The Grafton on Sunset (Bar 20), 8462 W. Sunset Blvd., West Hollywood, CA 90069
From 8:30 p.m. to midnight
9550 Crenshaw BLVD., Inglewood, CA 90305
From 9 a.m. to noon
Beginning Nov. 1, 1.1 million individuals in Los Angeles saw a reduction in their Cal Fresh benefits, and the county saw a net loss of $9.7 million.
For a family of four, this translates into a $36 monthly cut and for a single-person household the amount lost is $11, according to the Department of Public Social Services.
The cuts happened because the federal stimulus funding approved in 2009 for the Supplemental Nutrition Assistance Program (SNAP) expired, and benefit levels returned to their regular amounts.
But some believe there is an opportunity to potentially restore some SNAP funding. As part of the negotiated settlement of the government shutdown, congressional members are working in a House-Senate Conference Committee to pass a farm bill that includes SNAP funding. SNAP is included in Title IV of the farm bill
There are vast differences between the Senate and House version. The Senate edition calls for a cut of $400 million annually from the food nutrition programs compared to a $40 billion cut approved by the House. The latter bill also proposes a number of added eligibility requirements. Among the changes are the elimination of granting automatic food stamp benefits when people are signed up for certain other programs; allowing states to create new work requirements, and ending government waivers that have allowed able-bodied adults without dependents to receive food stamps indefinitely.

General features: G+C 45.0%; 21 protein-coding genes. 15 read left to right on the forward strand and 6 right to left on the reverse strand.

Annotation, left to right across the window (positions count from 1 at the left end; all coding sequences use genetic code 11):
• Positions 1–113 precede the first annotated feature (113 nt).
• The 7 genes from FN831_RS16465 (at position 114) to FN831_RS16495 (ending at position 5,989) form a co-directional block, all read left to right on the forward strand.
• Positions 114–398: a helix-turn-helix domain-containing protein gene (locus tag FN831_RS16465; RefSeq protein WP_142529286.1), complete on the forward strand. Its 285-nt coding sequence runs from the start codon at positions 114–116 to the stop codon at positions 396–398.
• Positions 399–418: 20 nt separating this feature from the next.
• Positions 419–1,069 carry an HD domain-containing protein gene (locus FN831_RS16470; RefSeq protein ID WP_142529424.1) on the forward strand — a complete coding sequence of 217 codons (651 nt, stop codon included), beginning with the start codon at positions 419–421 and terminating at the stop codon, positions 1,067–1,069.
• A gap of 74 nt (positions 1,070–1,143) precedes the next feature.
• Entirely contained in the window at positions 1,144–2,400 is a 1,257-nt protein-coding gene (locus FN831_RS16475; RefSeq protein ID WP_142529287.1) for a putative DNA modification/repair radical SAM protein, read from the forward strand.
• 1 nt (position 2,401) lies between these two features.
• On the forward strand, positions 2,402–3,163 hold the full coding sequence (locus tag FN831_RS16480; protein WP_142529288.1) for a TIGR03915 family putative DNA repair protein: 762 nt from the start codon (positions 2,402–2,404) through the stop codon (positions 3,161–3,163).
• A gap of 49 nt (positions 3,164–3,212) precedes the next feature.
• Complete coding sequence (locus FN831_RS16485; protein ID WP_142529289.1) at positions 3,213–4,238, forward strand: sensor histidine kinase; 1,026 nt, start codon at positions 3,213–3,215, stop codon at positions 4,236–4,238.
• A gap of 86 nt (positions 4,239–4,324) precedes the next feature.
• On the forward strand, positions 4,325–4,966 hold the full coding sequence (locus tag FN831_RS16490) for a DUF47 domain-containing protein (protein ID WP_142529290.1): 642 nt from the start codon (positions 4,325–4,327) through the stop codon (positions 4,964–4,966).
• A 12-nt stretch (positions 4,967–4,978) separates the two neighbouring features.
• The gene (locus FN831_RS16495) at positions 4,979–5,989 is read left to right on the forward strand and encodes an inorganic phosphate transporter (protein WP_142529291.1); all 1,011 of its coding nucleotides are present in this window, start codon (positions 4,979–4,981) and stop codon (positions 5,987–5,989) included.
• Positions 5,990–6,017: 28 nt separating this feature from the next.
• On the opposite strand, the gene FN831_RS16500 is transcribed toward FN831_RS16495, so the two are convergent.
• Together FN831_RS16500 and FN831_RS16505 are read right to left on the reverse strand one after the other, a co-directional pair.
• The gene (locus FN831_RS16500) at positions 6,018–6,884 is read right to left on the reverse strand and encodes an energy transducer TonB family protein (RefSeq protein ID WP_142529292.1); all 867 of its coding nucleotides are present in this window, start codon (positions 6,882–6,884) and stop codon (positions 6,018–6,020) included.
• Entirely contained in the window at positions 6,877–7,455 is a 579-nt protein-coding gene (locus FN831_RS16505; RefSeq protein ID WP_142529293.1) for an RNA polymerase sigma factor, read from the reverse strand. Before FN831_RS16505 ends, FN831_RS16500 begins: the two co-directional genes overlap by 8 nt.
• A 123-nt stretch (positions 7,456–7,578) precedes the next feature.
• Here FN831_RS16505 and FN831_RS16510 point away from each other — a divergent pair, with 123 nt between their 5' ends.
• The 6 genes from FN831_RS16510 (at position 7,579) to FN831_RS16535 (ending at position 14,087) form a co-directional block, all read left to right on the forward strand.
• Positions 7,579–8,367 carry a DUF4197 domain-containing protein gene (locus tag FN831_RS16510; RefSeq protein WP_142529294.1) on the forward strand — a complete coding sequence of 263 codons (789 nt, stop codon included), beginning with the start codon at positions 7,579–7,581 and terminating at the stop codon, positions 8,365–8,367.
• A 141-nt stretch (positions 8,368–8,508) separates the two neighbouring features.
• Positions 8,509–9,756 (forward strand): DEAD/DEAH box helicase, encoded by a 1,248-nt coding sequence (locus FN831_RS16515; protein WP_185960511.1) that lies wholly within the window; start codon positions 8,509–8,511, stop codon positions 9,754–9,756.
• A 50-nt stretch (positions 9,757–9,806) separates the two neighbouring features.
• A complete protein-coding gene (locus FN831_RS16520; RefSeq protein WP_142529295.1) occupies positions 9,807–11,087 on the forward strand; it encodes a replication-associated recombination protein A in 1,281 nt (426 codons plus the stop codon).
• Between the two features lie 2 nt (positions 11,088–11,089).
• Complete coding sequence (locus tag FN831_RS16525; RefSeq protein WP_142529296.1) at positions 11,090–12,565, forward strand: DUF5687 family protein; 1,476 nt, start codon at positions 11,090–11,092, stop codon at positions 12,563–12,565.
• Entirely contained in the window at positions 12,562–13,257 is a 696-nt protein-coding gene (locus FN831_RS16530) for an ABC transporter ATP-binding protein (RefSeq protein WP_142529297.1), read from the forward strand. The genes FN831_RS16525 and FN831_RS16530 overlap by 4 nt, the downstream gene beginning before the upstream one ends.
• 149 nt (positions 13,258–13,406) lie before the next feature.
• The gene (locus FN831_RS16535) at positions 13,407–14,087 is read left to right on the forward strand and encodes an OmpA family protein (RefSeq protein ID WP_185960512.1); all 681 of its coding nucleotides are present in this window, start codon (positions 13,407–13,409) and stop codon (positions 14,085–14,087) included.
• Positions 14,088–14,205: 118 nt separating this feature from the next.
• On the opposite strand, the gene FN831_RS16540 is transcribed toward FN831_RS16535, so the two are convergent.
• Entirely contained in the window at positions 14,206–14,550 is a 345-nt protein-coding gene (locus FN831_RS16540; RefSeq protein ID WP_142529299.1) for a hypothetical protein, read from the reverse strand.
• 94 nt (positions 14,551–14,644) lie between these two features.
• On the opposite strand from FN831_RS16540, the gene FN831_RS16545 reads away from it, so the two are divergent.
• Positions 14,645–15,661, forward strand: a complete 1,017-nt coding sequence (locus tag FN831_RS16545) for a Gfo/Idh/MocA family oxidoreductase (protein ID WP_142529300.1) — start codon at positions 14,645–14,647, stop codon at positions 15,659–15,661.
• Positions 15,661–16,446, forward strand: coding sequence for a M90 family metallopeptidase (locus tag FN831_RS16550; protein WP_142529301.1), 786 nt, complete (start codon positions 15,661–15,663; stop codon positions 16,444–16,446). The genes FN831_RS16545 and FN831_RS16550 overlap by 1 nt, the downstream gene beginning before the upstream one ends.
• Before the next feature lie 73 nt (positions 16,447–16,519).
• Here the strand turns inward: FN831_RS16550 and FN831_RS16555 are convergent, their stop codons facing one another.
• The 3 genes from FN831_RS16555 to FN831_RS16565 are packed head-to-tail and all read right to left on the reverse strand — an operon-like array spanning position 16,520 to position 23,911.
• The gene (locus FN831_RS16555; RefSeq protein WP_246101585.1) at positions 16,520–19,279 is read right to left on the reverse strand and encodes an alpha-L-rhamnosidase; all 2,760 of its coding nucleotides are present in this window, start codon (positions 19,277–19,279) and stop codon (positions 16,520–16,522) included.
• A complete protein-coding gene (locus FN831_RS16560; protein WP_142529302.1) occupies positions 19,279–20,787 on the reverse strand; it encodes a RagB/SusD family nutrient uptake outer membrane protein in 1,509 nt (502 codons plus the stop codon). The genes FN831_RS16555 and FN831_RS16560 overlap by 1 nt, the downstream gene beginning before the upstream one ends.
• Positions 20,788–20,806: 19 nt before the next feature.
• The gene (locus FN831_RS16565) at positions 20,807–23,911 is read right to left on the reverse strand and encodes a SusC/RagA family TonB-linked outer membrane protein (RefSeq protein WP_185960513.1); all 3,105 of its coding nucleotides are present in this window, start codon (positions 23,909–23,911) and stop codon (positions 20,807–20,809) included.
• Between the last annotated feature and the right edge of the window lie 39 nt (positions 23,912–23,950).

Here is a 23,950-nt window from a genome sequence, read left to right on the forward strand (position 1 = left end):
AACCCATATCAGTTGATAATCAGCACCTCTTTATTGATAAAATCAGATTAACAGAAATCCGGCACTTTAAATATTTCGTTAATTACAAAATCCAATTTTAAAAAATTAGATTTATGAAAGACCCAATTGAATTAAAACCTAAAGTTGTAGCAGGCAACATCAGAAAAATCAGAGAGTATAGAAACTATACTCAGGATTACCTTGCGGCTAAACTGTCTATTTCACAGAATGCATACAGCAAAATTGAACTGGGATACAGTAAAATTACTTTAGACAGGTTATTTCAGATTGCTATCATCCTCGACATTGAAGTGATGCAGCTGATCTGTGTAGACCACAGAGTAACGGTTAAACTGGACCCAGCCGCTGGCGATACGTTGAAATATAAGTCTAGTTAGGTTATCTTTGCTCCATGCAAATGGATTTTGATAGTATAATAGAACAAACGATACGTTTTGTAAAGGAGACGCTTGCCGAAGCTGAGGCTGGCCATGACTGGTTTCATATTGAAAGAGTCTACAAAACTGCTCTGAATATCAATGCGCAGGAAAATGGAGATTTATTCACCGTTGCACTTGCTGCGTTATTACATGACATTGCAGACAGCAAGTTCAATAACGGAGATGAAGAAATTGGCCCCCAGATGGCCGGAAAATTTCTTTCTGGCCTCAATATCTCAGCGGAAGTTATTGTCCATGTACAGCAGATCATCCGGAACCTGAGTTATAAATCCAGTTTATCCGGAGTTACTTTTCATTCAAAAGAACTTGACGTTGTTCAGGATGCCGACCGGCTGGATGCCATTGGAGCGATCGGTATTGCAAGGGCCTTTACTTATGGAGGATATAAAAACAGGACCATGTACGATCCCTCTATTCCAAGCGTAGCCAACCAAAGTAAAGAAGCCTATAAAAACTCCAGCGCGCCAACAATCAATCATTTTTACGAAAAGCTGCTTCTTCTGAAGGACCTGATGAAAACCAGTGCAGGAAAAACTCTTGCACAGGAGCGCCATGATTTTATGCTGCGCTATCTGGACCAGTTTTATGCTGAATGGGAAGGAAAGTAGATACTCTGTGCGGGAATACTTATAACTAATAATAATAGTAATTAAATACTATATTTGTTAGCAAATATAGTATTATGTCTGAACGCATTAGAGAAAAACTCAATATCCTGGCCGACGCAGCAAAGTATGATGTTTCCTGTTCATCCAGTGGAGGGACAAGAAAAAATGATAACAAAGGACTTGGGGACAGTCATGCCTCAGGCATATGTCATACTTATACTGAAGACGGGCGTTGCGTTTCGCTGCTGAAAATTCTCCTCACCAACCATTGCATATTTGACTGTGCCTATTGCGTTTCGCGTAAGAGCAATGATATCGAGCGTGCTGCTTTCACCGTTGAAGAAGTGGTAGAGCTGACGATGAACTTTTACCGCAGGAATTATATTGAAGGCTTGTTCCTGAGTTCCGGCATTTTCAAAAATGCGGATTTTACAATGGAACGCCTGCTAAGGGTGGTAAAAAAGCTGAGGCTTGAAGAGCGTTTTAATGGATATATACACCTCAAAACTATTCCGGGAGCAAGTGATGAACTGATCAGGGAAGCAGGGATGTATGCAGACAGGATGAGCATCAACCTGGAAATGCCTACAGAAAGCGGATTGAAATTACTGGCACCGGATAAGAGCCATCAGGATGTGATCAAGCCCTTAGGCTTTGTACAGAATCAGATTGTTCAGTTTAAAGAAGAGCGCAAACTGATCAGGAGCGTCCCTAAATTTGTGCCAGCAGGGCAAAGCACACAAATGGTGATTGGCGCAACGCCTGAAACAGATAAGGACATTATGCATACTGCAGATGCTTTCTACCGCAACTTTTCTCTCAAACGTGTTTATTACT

People interested in voicing support for keeping the food stamp program sans cuts can contact the conferee leadership including Democrat Marcia Fudge, head of the Congressional Black Caucus at (202) 225-7032 or Republican Steve Southerland II at (202) 225-5235.
While Congress wrestles with finding a compromise for the farm bill, other suggestions include donating to local food banks. According to Fudge, there is a great need in this sector: “The need for food assistance is already greater than SNAP can fill, and food banks and charities have stepped up to the plate to address these additional needs. Demand for assistance at food banks has increased 46 percent during the recession, so it’s no surprise they are having a hard time keeping up with the current levels of need. Today, our anti-hunger organizations are preparing for an even greater demand caused by the elimination of the SNAP benefit boost provided by the American Recovery and Reinvestment Act.”
Additionally, individuals who participate in selected federal nutrition programs can purchase double the amount of fresh fruits and vegetables thanks to a program created by the nonprofit Wholesome Wave.
Called the Double Value Coupon Program and launched in 2008, the campaign enables people to go to participating farmers’ markets, farm stands, and mobile markets; tell organizers how much they intend to spend that day and receive tokens for twice that amount.
For example, if the person intends to spend $10 of their benefits, they will receive $20 in tokens for use at the various vendors.
The Double Value Coupon Program is available to those who receive Supplemental Nutrition Assistance Program (SNAP), Women Infant and Children (WIC), Farmers Market Nutrition Program, Senior Farmers Market Nutrition Program or WIC Cash Value Voucher.